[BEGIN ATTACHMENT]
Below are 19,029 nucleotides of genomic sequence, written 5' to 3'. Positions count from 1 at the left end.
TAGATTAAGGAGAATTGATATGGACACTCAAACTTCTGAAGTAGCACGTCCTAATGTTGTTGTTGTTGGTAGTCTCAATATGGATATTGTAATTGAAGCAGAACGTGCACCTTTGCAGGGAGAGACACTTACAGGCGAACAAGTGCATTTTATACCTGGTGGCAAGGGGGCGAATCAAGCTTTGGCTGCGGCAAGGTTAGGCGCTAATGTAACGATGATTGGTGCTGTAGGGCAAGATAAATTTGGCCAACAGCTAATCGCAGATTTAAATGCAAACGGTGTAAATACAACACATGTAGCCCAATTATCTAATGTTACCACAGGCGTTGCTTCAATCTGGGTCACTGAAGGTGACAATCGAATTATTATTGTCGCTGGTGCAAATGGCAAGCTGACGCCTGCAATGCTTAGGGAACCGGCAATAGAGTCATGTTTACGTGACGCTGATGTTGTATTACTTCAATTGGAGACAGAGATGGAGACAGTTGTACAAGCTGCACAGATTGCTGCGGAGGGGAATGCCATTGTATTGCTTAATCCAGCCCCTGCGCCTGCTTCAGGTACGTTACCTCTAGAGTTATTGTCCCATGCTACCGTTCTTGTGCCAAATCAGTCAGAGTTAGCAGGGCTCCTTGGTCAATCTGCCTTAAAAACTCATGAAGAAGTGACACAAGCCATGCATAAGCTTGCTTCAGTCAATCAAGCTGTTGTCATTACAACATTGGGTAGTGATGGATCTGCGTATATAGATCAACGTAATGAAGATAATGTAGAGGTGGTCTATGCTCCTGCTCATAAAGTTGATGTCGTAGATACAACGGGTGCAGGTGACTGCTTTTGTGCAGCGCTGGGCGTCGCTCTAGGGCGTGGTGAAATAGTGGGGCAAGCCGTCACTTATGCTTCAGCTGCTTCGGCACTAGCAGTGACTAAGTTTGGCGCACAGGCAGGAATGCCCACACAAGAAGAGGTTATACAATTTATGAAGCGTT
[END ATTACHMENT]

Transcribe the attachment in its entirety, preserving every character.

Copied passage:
Below are 19,029 nucleotides of genomic sequence, written 5' to 3'. Positions count from 1 at the left end.
TAGATTAAGGAGAATTGATATGGACACTCAAACTTCTGAAGTAGCACGTCCTAATGTTGTTGTTGTTGGTAGTCTCAATATGGATATTGTAATTGAAGCAGAACGTGCACCTTTGCAGGGAGAGACACTTACAGGCGAACAAGTGCATTTTATACCTGGTGGCAAGGGGGCGAATCAAGCTTTGGCTGCGGCAAGGTTAGGCGCTAATGTAACGATGATTGGTGCTGTAGGGCAAGATAAATTTGGCCAACAGCTAATCGCAGATTTAAATGCAAACGGTGTAAATACAACACATGTAGCCCAATTATCTAATGTTACCACAGGCGTTGCTTCAATCTGGGTCACTGAAGGTGACAATCGAATTATTATTGTCGCTGGTGCAAATGGCAAGCTGACGCCTGCAATGCTTAGGGAACCGGCAATAGAGTCATGTTTACGTGACGCTGATGTTGTATTACTTCAATTGGAGACAGAGATGGAGACAGTTGTACAAGCTGCACAGATTGCTGCGGAGGGGAATGCCATTGTATTGCTTAATCCAGCCCCTGCGCCTGCTTCAGGTACGTTACCTCTAGAGTTATTGTCCCATGCTACCGTTCTTGTGCCAAATCAGTCAGAGTTAGCAGGGCTCCTTGGTCAATCTGCCTTAAAAACTCATGAAGAAGTGACACAAGCCATGCATAAGCTTGCTTCAGTCAATCAAGCTGTTGTCATTACAACATTGGGTAGTGATGGATCTGCGTATATAGATCAACGTAATGAAGATAATGTAGAGGTGGTCTATGCTCCTGCTCATAAAGTTGATGTCGTAGATACAACGGGTGCAGGTGACTGCTTTTGTGCAGCGCTGGGCGTCGCTCTAGGGCGTGGTGAAATAGTGGGGCAAGCCGTCACTTATGCTTCAGCTGCTTCGGCACTAGCAGTGACTAAGTTTGGCGCACAGGCAGGAATGCCCACACAAGAAGAGGTTATACAATTTATGAAGCGTT